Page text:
• Laboratories of Extraterritoriality

    Author(s):
    Jenna Foos, Sean Pager
    Date:
    2021
    Group(s):
    MSU Law Faculty Repository
    Item Type:
    Article
    Permanent URL:
    https://doi.org/10.17613/w69b-3z33
    Abstract:
    With the effective demise of the Alien Tort Statute ("ATS"), state law is widely expected to play an expanded role in international human rights litigation. Commentators have focused on commonlaw tort as the presumptive vehicle for such suits. However, this Article argues that state unfair competition statutes offer an underexplored alternative that is vastly superior. Transnational unfair competition actions are more versatile than common-lawtort less problematic for federal preemption and federalism concerns, and are particularly well-suited to overcome the jurisdictional and procedural hurdles that can hamper other transnational lawsuits. Indeed, unfair competition suits have already successfully targeted supply-chain violations overseas in cases involving both intellectual property infringement and human rights abuses. This Article surveys state unfair competition provisions, categorizes their operative language, and assesses their suitability to support transnational claims. Finally, this Article provides a strategic roadmap to implement supply-chain litigation effectively.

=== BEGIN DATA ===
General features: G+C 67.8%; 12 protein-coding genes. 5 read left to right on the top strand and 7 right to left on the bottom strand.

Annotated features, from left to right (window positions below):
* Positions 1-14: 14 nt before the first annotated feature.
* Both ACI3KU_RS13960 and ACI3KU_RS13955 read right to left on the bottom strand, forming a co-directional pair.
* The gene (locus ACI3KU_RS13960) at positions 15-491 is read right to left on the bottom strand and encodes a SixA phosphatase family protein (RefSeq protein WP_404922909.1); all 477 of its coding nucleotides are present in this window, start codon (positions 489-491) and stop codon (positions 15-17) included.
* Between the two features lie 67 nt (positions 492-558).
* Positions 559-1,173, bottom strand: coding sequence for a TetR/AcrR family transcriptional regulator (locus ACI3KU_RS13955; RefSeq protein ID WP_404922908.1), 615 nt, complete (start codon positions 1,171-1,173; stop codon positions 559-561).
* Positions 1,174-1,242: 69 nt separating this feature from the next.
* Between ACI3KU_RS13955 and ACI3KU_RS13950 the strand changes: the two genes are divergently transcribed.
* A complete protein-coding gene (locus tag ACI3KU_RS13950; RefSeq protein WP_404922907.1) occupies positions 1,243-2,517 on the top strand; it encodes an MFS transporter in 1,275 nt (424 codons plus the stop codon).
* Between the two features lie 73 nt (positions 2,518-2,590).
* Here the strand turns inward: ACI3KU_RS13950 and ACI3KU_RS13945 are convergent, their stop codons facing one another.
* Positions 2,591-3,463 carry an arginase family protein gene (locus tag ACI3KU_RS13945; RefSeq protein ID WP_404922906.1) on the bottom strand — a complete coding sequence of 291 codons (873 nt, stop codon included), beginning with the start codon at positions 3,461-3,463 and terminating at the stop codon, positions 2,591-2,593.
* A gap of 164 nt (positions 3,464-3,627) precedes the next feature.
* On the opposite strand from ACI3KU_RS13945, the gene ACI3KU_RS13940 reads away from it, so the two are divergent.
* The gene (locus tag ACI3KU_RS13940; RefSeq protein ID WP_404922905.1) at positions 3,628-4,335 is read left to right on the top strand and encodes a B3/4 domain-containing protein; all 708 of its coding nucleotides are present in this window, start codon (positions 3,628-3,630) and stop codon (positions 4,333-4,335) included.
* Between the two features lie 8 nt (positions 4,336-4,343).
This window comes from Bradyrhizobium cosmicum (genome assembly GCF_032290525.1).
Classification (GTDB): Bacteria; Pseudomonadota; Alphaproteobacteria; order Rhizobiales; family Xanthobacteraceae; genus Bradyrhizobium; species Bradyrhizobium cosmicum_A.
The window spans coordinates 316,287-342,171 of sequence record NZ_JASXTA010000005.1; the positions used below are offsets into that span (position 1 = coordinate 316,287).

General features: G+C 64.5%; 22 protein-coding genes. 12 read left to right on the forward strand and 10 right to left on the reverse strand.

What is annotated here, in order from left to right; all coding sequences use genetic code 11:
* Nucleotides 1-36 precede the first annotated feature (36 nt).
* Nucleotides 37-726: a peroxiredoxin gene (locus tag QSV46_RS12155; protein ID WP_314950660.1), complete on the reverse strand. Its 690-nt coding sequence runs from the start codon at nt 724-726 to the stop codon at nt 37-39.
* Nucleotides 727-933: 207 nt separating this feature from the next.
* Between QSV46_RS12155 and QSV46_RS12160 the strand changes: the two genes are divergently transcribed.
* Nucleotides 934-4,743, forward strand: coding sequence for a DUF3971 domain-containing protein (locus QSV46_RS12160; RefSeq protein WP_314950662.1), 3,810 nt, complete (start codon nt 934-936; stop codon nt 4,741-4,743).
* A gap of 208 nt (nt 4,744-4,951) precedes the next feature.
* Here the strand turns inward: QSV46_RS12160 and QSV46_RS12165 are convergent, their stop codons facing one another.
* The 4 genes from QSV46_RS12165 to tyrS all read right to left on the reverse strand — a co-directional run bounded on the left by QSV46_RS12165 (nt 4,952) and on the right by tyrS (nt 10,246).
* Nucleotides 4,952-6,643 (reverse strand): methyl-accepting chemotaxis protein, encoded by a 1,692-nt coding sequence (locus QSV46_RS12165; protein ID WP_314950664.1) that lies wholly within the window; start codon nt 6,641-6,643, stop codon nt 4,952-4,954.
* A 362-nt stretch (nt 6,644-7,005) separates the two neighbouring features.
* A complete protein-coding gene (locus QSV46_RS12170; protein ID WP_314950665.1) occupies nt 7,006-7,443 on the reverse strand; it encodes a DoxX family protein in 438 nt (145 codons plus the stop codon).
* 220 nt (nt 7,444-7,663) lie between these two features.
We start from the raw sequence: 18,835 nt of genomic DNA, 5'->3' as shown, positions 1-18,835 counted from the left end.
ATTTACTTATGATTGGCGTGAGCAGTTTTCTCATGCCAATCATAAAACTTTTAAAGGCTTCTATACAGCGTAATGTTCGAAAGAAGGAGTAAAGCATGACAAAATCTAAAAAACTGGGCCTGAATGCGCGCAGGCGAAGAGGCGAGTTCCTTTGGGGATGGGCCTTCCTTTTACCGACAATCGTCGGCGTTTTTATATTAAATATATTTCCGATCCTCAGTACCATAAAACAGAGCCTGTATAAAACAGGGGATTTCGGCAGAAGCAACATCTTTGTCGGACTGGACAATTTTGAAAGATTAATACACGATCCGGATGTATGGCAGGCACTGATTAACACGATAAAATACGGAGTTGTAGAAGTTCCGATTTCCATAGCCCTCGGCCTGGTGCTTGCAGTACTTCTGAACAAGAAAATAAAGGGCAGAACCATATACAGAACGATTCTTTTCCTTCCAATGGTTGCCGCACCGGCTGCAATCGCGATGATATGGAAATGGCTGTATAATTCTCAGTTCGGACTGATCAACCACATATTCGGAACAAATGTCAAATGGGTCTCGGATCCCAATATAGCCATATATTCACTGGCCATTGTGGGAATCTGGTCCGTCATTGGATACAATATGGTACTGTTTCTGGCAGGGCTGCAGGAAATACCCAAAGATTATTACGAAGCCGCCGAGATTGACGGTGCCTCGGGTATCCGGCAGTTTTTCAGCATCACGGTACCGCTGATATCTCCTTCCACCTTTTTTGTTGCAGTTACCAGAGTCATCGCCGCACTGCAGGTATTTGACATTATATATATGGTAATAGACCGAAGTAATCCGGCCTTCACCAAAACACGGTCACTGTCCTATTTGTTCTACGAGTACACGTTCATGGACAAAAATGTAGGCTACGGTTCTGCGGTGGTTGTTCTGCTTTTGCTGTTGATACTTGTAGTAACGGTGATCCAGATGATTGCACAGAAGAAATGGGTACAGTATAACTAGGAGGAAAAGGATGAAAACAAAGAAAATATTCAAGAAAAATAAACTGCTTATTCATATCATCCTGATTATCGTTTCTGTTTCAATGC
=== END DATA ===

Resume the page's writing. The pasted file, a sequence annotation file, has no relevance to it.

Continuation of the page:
Metadata:
    Published as:
    Journal article    
    Status:
    Published
    Last Updated:
    3 months ago
    License:
    Attribution
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